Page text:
Philosophy and the Modern Mind: A Philosophical Critique of Modern Western Civilization
The first book to establish hurricanes as a key factor in the development of modern Cuba, Winds of Change shows how these great storms played a decisive role in shaping the economy, the culture, and the nation during a critical century in the island's history.
Always vulnerable to hurricanes, Cuba was ravaged in 1842, 1844, and 1846 by three catastrophic storms, with staggering losses of life and property. Louis Perez combines eyewitness and literary accounts with agricultural data and economic records to show how important facets of the colonial political economy--among them, land tenure forms, labor organization, and production systems--and many of the social relationships at the core of Cuban society were transformed as a result of these and lesser hurricanes. He also examines the impact of repeated natural disasters on the development of Cuban identity and community. Bound together in the face of forces beyond their control, Cubans forged bonds of unity in their ongoing efforts to persevere and recover in the aftermath of destruction.
What people are saying - Write a review
We haven't found any reviews in the usual places.
Culture Social Structure and Reality
Is the Modern Western Mind Deranged?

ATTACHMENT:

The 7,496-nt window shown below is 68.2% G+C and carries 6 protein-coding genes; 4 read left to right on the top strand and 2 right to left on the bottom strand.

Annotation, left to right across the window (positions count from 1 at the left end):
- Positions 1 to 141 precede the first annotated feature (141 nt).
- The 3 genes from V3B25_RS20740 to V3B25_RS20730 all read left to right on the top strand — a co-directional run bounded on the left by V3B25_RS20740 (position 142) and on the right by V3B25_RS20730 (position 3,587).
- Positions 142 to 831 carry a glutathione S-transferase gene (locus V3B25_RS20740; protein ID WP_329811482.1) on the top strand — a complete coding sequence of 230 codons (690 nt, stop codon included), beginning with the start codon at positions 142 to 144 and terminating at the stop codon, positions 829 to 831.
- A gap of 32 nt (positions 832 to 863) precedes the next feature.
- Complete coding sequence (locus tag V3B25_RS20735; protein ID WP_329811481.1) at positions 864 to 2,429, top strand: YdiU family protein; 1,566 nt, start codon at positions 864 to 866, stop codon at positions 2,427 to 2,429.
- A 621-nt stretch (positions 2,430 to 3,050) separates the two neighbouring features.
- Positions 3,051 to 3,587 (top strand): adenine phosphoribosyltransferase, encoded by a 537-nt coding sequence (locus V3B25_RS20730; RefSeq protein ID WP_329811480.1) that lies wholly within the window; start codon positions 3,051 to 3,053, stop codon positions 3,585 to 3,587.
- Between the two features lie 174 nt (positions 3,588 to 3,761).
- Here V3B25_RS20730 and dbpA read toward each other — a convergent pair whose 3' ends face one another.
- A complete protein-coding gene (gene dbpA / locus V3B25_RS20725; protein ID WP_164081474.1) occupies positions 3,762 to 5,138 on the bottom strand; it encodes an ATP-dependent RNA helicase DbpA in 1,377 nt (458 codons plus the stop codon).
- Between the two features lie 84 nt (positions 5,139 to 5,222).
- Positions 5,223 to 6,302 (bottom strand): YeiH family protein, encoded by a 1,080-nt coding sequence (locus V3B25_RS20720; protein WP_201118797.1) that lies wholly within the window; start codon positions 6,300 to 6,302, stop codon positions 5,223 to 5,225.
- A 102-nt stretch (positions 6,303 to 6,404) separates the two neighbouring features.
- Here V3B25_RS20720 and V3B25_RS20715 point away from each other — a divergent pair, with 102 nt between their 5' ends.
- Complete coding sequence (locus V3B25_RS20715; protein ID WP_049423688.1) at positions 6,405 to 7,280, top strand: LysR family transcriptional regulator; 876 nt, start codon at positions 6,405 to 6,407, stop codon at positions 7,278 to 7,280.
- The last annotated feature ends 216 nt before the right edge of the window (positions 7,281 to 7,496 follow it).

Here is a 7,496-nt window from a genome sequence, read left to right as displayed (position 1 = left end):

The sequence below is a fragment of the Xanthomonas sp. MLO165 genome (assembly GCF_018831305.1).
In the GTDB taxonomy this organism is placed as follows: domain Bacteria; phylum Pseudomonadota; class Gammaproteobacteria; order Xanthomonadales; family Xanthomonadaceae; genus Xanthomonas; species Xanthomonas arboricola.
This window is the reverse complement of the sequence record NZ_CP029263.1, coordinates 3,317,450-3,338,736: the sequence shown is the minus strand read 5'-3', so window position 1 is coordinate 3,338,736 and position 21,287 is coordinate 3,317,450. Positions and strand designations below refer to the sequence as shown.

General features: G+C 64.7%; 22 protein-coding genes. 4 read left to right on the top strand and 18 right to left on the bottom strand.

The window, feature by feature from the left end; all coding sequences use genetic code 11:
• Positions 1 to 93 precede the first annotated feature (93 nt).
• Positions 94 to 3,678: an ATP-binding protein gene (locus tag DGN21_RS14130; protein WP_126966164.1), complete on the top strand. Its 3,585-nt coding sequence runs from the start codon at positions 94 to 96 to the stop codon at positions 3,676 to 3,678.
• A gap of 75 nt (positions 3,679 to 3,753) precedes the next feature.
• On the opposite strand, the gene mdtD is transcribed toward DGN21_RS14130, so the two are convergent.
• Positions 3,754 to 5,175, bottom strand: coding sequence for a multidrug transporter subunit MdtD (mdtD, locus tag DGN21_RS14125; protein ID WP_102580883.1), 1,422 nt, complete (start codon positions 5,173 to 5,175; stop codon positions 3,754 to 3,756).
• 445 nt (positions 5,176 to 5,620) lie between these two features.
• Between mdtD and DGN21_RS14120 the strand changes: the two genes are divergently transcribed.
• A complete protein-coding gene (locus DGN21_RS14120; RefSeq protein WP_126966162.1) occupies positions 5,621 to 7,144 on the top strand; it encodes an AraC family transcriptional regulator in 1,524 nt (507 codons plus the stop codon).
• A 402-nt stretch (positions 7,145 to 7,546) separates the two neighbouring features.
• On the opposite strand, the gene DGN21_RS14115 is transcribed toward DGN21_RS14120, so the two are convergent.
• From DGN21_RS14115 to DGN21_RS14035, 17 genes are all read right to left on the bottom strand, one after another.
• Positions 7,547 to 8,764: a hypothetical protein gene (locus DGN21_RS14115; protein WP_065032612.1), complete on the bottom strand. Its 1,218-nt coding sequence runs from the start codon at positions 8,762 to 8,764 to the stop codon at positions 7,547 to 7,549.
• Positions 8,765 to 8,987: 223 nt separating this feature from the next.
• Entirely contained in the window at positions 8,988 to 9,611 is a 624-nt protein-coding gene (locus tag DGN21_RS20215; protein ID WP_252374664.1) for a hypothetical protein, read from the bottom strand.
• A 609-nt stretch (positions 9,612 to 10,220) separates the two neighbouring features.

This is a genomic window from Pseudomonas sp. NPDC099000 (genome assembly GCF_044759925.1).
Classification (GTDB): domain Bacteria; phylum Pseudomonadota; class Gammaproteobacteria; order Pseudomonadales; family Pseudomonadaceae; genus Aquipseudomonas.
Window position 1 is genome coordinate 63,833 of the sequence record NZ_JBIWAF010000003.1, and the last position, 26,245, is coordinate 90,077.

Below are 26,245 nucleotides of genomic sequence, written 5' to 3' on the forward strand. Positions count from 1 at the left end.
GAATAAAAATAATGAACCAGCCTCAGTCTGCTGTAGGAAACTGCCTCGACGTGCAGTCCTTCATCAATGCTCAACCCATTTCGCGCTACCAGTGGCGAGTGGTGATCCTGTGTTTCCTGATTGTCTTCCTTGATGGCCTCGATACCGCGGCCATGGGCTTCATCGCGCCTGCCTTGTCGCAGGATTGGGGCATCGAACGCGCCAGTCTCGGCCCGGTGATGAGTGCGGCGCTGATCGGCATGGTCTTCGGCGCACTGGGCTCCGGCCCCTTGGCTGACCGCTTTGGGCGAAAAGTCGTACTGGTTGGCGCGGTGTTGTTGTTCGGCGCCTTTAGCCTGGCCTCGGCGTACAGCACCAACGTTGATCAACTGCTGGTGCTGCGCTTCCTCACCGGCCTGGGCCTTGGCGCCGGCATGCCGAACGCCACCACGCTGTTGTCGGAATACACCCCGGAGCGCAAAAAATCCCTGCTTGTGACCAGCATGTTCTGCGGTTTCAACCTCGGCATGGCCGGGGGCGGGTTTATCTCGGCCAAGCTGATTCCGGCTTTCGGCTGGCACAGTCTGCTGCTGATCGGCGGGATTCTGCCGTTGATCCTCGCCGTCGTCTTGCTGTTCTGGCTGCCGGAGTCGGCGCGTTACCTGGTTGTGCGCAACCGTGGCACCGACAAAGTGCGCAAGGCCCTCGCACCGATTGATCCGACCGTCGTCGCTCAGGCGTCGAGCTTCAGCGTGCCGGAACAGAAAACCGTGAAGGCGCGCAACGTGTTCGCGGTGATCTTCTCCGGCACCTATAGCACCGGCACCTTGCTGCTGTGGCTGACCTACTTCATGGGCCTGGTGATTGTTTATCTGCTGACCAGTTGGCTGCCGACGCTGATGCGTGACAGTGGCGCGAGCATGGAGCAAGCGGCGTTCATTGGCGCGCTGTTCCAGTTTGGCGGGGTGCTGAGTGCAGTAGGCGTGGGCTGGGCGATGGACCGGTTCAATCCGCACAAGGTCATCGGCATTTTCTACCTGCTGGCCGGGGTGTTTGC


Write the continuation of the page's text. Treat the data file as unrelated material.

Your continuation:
Philosophy and Cultural Therapy
6 other sections not shown
Other editions - View all
accept action affective and conative arguments assumptions B. F. Skinner basic behavior beliefs categorial structure causal claim conative experiences concepts conclusion consciousness constitutional principles cultural mind derangement developed dispositions emotive emotivist epistemic encounters existence existential existentialist experience and thought explained expression facts factual structure feel function grounded Herbert Feigl human mind humanistic identifying reference inconsistency intellectual intentional object involved kind knowledge linguistic Mary mental mode of experience moral moral realism naturalistic nature normative structure normatively requires one's ontological person philosophical perplexities physical possible problems question rational appraisal language reality realm reasons response Richard Nixon scientific seems self-knowledge semantic dimension semantic intentionality semantically present sensations situation social statements structure of meaning subjectivism supervenient talk theory things tion true truth uttering valuations value experiences value judgments value language value premise value psychological value realism value sentences value structure W. V. O. Quine Wilfrid Sellars words